To Ensure the Best Outcomes for Rural Americans, Better Provisions Needed in Federal Broadband Plan

By Joan C. Smith, President, Potomac Grange #1

Today’s global economy demands that every participant have access to reliable, high-speed Internet in order to attain a level playing field to actively participate in the virtual business marketplace. Although rural America constitutes 15% of our total population, it is these men and women and families who keep food on our tables, fuel in our cars and provide energy for our homes and businesses. We owe it to them to implement the infrastructure to provide broadband internet services.   Americans living in rural areas still lack access to this vital resource.

Historically, rural areas have been the last to gain access to new conveniences. Broadband Internet, however, is not merely a convenience—it is essential to the business of agriculture, farming and ranching and nearly every other aspect of life in rural America. Rural communities are profoundly and adversely affected by poor access to high-speed Internet. Right now we have the chance to change that once and for all with appropriate reforms during Phase II of the Connect America Fund (CAF) plan; it’s up to the Federal Communications Commission to make the right choices.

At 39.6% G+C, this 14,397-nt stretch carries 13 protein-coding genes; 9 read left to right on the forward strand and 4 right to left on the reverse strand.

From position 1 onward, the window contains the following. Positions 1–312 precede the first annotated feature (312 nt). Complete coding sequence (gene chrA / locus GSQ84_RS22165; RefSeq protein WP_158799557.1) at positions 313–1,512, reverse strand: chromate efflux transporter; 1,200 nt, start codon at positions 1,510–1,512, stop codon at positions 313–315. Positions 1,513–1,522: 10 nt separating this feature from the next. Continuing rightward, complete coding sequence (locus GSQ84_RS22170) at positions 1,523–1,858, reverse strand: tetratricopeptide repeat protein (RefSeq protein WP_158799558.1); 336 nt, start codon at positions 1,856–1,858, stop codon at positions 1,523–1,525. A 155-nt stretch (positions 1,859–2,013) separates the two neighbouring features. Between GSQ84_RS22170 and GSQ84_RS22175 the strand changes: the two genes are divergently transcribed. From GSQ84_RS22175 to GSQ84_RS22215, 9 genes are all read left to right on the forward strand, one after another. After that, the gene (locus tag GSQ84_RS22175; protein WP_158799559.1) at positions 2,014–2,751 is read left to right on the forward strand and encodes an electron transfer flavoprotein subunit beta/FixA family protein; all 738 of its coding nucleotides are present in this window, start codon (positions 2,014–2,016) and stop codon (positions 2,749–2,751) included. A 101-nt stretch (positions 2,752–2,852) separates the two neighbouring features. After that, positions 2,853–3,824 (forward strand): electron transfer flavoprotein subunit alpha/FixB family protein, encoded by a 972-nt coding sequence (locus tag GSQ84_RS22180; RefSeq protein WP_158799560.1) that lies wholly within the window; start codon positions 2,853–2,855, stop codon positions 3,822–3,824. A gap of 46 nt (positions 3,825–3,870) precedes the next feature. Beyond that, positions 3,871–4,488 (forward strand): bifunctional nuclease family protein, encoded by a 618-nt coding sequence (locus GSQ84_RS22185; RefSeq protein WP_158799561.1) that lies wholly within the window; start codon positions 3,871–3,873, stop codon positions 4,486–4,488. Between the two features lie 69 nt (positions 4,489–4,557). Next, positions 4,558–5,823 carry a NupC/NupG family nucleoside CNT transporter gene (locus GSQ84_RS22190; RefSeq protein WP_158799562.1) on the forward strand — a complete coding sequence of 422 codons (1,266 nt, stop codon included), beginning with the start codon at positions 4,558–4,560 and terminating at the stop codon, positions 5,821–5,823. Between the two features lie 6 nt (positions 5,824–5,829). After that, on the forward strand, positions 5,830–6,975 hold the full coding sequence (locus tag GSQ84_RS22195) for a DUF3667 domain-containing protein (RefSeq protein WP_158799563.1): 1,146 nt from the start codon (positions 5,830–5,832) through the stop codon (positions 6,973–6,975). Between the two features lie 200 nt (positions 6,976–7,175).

There’s a lot at stake with the CAF initiative, so we must get it right; the consequences, good or bad, could stretch over decades. The National Grange has always advocated for updating rural infrastructure, as it did for the railroads and rural postal delivery, and now the emphases is with rural broadband Internet. Modern farming and ranching is like any other business; it relies heavily on technology and information. Dairy production and crop yields can be monitored and data shared in real time between different farms and the marketplace. Commodities prices can also be followed to help determine what crops to plant and when to harvest.

CAF was first developed in 2011, with the goal of connecting as many as 7 million un-served rural Americans by 2017 and all of the country’s 19 million un-served individuals living in rural areas by 2020; yet it still is not finalized and hasn’t even begun to be put into practice. CAF calls for $1.8 billion in funding, but how best to use this funding to effectively build out broadband infrastructure to rural areas is the real issue at hand. Regrettably, it seems significant changes need to be made to the existing plan during Phase II to deliver the most essential outcomes.

The plan is centered on more than doubling required download speed from 4 Mbps to 10 Mbps. That would be fantastic, but it won’t make a big difference if other related aspects of the CAF plan are not improved as well.